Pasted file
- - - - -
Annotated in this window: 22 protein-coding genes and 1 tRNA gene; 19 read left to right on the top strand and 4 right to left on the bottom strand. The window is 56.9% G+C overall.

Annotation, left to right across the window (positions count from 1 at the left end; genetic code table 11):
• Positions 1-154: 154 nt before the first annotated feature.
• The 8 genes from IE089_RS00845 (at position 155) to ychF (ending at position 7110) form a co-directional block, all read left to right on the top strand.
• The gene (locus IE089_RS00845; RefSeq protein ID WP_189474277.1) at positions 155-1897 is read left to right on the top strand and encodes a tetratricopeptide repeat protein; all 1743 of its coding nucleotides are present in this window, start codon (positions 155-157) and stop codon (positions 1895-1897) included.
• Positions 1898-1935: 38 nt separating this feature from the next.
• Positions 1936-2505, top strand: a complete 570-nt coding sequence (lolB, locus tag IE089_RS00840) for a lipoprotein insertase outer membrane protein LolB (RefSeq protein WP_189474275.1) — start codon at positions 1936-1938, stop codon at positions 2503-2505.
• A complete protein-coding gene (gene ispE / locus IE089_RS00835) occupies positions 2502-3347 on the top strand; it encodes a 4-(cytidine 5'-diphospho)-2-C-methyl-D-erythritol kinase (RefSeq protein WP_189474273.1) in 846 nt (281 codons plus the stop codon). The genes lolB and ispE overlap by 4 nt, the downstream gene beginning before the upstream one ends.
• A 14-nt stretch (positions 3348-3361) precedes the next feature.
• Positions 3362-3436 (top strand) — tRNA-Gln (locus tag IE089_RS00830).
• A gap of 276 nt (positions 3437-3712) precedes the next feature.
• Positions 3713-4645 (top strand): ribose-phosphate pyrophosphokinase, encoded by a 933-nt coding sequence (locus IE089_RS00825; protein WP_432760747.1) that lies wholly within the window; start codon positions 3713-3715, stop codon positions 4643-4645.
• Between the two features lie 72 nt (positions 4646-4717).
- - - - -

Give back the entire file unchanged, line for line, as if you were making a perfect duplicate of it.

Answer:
Annotated in this window: 22 protein-coding genes and 1 tRNA gene; 19 read left to right on the top strand and 4 right to left on the bottom strand. The window is 56.9% G+C overall.

Annotation, left to right across the window (positions count from 1 at the left end; genetic code table 11):
• Positions 1-154: 154 nt before the first annotated feature.
• The 8 genes from IE089_RS00845 (at position 155) to ychF (ending at position 7110) form a co-directional block, all read left to right on the top strand.
• The gene (locus IE089_RS00845; RefSeq protein ID WP_189474277.1) at positions 155-1897 is read left to right on the top strand and encodes a tetratricopeptide repeat protein; all 1743 of its coding nucleotides are present in this window, start codon (positions 155-157) and stop codon (positions 1895-1897) included.
• Positions 1898-1935: 38 nt separating this feature from the next.
• Positions 1936-2505, top strand: a complete 570-nt coding sequence (lolB, locus tag IE089_RS00840) for a lipoprotein insertase outer membrane protein LolB (RefSeq protein WP_189474275.1) — start codon at positions 1936-1938, stop codon at positions 2503-2505.
• A complete protein-coding gene (gene ispE / locus IE089_RS00835) occupies positions 2502-3347 on the top strand; it encodes a 4-(cytidine 5'-diphospho)-2-C-methyl-D-erythritol kinase (RefSeq protein WP_189474273.1) in 846 nt (281 codons plus the stop codon). The genes lolB and ispE overlap by 4 nt, the downstream gene beginning before the upstream one ends.
• A 14-nt stretch (positions 3348-3361) precedes the next feature.
• Positions 3362-3436 (top strand) — tRNA-Gln (locus tag IE089_RS00830).
• A gap of 276 nt (positions 3437-3712) precedes the next feature.
• Positions 3713-4645 (top strand): ribose-phosphate pyrophosphokinase, encoded by a 933-nt coding sequence (locus IE089_RS00825; protein WP_432760747.1) that lies wholly within the window; start codon positions 3713-3715, stop codon positions 4643-4645.
• Between the two features lie 72 nt (positions 4646-4717).